Worked examples of modeling data using Mentat

Used correctly, Mentat makes it easy for you to grow to accommodate new kinds of data, for data to synchronize between devices, for multiple consumers to share data, and even for errors to be fixed.

But what does “correctly” mean?

The following discussion and set of worked examples aim to help. During discussion sections a simplified syntax is used for schema examples.


Think about the domain, not about your UI

Given a set of mockups, or an MVP list of requirements, it’s easy to leap into defining a data model that supports exactly those things. In doing so we will likely end up with a data model that can’t support future capabilities, or that has crucial mismatches with the real world.

For example, one might design a contact manager UI like macOS’s — a list of string fields for a person:

  • First name
  • Last name
  • Address line 1
  • Address line 2
  • Phone
  • etc.

We might model this in Mentat as simple value properties:

[:person/name                  :db.type/string :db.cardinality/one]      ; Incorrect: people can have many names!
[:person/home_address_line_one :db.type/string :db.cardinality/one]
[:person/home_address_line_two :db.type/string :db.cardinality/one]
[:person/home_city             :db.type/string :db.cardinality/one]
[:person/home_phone            :db.type/string :db.cardinality/one]

or in JSON as a simple object:

 "name": "Alice Smith",
 "home_address_line_one": "123 Main St",
 "home_city": "Anywhere",
 "home_phone": "555-867-5309"

We might realize that this proliferation of attributes is going in the wrong direction, and add nested structure:

 "name": "Alice Smith",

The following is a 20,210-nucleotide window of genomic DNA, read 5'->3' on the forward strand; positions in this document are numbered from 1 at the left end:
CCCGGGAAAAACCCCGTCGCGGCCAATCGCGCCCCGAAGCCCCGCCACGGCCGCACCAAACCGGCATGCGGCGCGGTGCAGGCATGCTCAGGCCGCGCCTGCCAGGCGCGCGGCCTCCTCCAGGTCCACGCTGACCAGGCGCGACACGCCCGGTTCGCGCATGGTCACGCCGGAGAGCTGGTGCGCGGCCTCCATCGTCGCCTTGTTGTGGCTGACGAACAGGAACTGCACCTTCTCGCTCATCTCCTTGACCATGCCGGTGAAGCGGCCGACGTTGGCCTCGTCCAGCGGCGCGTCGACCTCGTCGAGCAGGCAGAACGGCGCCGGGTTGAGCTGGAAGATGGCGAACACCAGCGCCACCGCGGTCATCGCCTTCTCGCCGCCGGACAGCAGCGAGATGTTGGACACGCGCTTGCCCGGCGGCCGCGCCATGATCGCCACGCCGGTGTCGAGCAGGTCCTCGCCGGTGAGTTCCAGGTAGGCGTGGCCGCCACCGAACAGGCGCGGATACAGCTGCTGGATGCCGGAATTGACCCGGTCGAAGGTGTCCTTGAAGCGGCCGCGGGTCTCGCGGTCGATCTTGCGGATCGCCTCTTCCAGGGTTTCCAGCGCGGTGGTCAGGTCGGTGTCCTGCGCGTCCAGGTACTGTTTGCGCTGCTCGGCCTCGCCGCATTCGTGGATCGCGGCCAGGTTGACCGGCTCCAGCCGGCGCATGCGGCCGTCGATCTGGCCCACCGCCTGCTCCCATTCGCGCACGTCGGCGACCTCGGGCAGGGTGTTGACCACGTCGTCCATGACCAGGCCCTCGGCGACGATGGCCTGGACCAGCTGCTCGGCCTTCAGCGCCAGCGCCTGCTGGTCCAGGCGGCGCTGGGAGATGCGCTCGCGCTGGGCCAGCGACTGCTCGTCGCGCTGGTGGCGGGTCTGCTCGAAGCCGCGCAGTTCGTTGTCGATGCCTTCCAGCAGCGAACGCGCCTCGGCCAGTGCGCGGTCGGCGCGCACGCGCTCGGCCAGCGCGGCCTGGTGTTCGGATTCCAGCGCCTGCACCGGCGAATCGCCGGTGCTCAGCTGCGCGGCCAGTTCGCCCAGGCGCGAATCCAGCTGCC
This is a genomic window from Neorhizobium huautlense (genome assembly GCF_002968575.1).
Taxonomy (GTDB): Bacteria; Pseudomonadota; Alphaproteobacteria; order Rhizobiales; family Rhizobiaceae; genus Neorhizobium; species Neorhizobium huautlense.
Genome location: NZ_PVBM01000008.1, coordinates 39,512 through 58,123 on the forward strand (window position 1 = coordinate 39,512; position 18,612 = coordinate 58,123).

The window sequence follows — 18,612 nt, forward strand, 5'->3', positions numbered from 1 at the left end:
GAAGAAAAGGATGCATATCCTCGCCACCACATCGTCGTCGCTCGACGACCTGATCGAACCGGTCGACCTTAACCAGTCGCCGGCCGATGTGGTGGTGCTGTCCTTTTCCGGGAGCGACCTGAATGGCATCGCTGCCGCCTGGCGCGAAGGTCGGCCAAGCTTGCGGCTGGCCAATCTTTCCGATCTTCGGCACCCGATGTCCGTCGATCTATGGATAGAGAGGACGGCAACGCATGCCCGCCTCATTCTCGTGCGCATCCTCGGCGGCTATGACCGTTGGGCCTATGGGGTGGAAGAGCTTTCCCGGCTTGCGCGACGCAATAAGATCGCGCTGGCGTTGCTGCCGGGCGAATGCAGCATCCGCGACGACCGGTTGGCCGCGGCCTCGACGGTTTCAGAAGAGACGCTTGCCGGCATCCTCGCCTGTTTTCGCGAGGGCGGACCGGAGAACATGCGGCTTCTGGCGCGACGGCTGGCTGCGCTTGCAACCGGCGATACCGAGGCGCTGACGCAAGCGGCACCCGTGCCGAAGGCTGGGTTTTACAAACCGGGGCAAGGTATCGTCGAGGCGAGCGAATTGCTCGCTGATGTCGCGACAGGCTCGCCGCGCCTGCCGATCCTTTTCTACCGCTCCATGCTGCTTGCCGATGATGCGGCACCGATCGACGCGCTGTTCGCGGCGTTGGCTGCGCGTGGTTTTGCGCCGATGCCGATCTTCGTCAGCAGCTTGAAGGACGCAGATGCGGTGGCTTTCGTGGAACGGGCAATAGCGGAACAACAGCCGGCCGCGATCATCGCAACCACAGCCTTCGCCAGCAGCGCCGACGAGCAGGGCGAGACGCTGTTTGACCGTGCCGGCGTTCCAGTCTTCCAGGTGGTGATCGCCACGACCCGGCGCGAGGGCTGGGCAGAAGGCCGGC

"home_address": {
   "line_one": "123 Main St",
   "city": "Anywhere"

(quick, is a home phone number a property of the address or the person?)

Or we might allow for some people having multiple addresses and multiple homes:

{"name": "Alice Smith",
 "addresses": [{
   "type": "home",
   "line_one": "123 Main St",
   "city": "Anywhere"

There are lots of reasons the address model is wrong, and the same is true of names. But even the structure of this is wrong, when you think about it.

A physical place, for our purposes, has an address. (It might have more than one.)

Each place might play a number of roles to a number of people: the same house is the home of everyone who lives there, and the same business address is one of the work addresses for each employee. If I work from home, my work and business addresses are the same. It’s not quite true to say that an address is a “home”: an address identifies a place, and that place is a home to a person.

But a typical contact application gets this wrong: the same strings are duplicated (flattened and denormalized) into the independent contact records of each person. If a business moves location, or its building is renamed, we must change the addresses of multiple contacts.

A more correct model for this is relational:

[:person/name             :db.type/string :db.cardinality/one]
[:person/lives_at         :db.type/ref    :db.cardinality/many]    ; Points to a place.
[:person/works_at         :db.type/ref    :db.cardinality/many]    ; Points to a place.
[:place/address           :db.type/ref    :db.cardinality/many]    ; A place can have multiple addresses.
[:address/mailing_address :db.type/string :db.cardinality/one      ; Each address can be represented once as a string.
[:address/city            :db.type/string :db.cardinality/one]     ; Perhaps this is useful?

Imagine that Alice works from home, and Bob works at his office on South Street. Alice’s data looks like this:

[{:person/name "Alice Smith"
  :person/lives_at "alice_home"
  :person/works_at "alice_home"}
 {:db/id "alice_home"
  :place/address "main_street_123"}
 {:db/id "main_street_123"
  :address/mailing_address "123 Main St, Anywhere, WA 12345, USA"
  :address/city "Anywhere"}]

and Bob’s like this:

[{:person/name "Bob Salmon"
  :person/works_at "bob_office"}
 {:db/id "bob_office"
  :place/owner "Example Holdings LLC"
  :place/address "south_street_555"}
 {:db/id "south_street_555"
  :address/mailing_address "555 South St, Anywhere, WA 12345, USA"
  :address/city "Anywhere"}]

Now if Alice (ID 1234) moves her business out of her house (1235) into an office in Bob’s building (1236), we simply break one relationship and add a new one to a new place with the same address:

[[:db/retract 1234 :person/works_at 1235]     ; Alice no longer works at home.
 [:db/add     1234 :person/works_at "new_office"]
 {:db/id "new_office"